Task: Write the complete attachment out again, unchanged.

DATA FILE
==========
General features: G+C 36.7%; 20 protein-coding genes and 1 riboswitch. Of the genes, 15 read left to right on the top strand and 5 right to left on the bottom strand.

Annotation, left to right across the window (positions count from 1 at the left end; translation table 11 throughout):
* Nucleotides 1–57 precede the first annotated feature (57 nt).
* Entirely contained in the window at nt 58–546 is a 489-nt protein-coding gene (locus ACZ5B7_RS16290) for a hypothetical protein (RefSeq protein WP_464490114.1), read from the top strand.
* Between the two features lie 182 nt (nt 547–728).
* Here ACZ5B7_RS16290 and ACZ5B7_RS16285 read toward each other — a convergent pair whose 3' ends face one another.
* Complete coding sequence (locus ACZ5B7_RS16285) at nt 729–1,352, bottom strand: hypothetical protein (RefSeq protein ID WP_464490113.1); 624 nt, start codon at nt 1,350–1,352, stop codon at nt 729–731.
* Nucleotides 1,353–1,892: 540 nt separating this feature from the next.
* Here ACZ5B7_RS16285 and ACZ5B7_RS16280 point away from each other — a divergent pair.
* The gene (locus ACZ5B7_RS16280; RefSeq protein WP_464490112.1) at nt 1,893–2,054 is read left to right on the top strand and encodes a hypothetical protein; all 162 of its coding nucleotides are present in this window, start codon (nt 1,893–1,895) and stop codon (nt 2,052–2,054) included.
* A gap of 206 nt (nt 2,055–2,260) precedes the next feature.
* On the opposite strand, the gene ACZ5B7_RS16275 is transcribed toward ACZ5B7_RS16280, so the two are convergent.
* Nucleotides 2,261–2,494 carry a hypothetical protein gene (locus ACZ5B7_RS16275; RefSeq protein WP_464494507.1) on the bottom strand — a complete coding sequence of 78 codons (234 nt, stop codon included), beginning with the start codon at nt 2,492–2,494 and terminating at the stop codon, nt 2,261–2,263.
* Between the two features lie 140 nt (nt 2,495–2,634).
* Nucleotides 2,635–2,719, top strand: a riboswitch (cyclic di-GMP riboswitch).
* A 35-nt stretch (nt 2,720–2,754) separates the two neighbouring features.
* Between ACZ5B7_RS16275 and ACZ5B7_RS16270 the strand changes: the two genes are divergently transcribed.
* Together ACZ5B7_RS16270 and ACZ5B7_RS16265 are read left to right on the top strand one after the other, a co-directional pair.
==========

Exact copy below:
General features: G+C 36.7%; 20 protein-coding genes and 1 riboswitch. Of the genes, 15 read left to right on the top strand and 5 right to left on the bottom strand.

Annotation, left to right across the window (positions count from 1 at the left end; translation table 11 throughout):
* Nucleotides 1–57 precede the first annotated feature (57 nt).
* Entirely contained in the window at nt 58–546 is a 489-nt protein-coding gene (locus ACZ5B7_RS16290) for a hypothetical protein (RefSeq protein WP_464490114.1), read from the top strand.
* Between the two features lie 182 nt (nt 547–728).
* Here ACZ5B7_RS16290 and ACZ5B7_RS16285 read toward each other — a convergent pair whose 3' ends face one another.
* Complete coding sequence (locus ACZ5B7_RS16285) at nt 729–1,352, bottom strand: hypothetical protein (RefSeq protein ID WP_464490113.1); 624 nt, start codon at nt 1,350–1,352, stop codon at nt 729–731.
* Nucleotides 1,353–1,892: 540 nt separating this feature from the next.
* Here ACZ5B7_RS16285 and ACZ5B7_RS16280 point away from each other — a divergent pair.
* The gene (locus ACZ5B7_RS16280; RefSeq protein WP_464490112.1) at nt 1,893–2,054 is read left to right on the top strand and encodes a hypothetical protein; all 162 of its coding nucleotides are present in this window, start codon (nt 1,893–1,895) and stop codon (nt 2,052–2,054) included.
* A gap of 206 nt (nt 2,055–2,260) precedes the next feature.
* On the opposite strand, the gene ACZ5B7_RS16275 is transcribed toward ACZ5B7_RS16280, so the two are convergent.
* Nucleotides 2,261–2,494 carry a hypothetical protein gene (locus ACZ5B7_RS16275; RefSeq protein WP_464494507.1) on the bottom strand — a complete coding sequence of 78 codons (234 nt, stop codon included), beginning with the start codon at nt 2,492–2,494 and terminating at the stop codon, nt 2,261–2,263.
* Between the two features lie 140 nt (nt 2,495–2,634).
* Nucleotides 2,635–2,719, top strand: a riboswitch (cyclic di-GMP riboswitch).
* A 35-nt stretch (nt 2,720–2,754) separates the two neighbouring features.
* Between ACZ5B7_RS16275 and ACZ5B7_RS16270 the strand changes: the two genes are divergently transcribed.
* Together ACZ5B7_RS16270 and ACZ5B7_RS16265 are read left to right on the top strand one after the other, a co-directional pair.